8. Global companies: don't forget about your international data transfer mechanisms (and top them up if needs be)

Companies that operate internationally may also want to share information collected about their employees and their coronavirus risk across the company group, in order to take a collective view on how best to respond to this illness.  However, the GDPR requires that personal information that is transferred outside the EEA be protected by appropriate safeguards.  Make sure that any transfers to company offices outside the EEA are still handled appropriately.  In addition, if your company group headquarters is outside the EEA, the same protections discussed in this blog should be considered both at the headquarters level and in relation to any onward company-wide dissemination. 

If the business does not have a GDPR international data transfer mechanism in place (or if this does not cover the intended coronavirus information), the business will be restricted from sharing the personal information amongst its group.  In such case, as a short-term solution, the company should look to enter into EU Standard Contractual Clauses between all relevant group entities to permit the transfer.

9. Delete what you don't need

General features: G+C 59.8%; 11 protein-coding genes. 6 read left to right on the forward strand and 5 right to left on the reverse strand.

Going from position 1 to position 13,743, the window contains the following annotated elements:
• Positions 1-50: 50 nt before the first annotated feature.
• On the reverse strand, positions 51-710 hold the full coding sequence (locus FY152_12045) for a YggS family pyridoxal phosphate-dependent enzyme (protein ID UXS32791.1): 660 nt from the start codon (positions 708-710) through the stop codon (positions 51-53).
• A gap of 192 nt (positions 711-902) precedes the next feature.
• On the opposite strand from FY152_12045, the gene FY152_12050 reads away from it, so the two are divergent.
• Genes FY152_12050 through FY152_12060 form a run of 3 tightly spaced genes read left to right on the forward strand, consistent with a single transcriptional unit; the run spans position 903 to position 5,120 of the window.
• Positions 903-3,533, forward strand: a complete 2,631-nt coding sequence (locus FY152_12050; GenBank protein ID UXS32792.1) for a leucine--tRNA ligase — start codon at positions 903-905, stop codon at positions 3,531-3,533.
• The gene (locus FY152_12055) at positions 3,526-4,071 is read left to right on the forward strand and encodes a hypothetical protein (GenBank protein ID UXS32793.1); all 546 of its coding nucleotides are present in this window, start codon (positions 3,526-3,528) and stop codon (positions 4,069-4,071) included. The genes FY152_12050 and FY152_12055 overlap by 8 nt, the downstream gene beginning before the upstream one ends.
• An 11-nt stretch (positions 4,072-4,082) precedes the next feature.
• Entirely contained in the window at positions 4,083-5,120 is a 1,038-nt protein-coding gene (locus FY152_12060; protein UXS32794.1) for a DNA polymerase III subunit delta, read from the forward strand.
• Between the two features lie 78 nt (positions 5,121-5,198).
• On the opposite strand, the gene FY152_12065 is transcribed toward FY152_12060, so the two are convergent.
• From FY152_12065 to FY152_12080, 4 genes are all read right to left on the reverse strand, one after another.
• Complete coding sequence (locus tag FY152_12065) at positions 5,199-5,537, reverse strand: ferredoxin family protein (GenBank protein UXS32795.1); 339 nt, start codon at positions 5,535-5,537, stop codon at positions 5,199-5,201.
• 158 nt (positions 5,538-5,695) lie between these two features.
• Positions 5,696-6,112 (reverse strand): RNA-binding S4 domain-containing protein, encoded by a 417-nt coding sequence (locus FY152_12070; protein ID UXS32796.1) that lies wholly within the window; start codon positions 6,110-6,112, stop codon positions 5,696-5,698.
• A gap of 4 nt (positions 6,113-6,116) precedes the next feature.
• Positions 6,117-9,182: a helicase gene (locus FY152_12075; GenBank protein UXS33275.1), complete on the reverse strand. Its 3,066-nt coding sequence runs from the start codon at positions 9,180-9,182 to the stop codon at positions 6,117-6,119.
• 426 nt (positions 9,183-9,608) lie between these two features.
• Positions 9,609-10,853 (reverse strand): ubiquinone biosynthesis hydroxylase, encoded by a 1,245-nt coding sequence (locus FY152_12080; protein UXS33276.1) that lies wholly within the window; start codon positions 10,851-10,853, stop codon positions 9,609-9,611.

GDPR requires that personal information is deleted once it is no longer required for the purpose for which it was collected.  To this end, a company should be sure to delete any information it has collected in relation to coronavirus, once the threat has passed.

So, where does this get us?  To summarise: when it comes to using information about employees for the purposes of dealing with (or pre-empting) the coronavirus outbreak, the golden rule to remember is that the position under law has not changed.  Although this is a novel factual scenario, the same considerations will apply.  Businesses should ensure that they have the right policies and procedures in place, so they can process this information in compliance with law.  Put another way – keep calm, and carry on.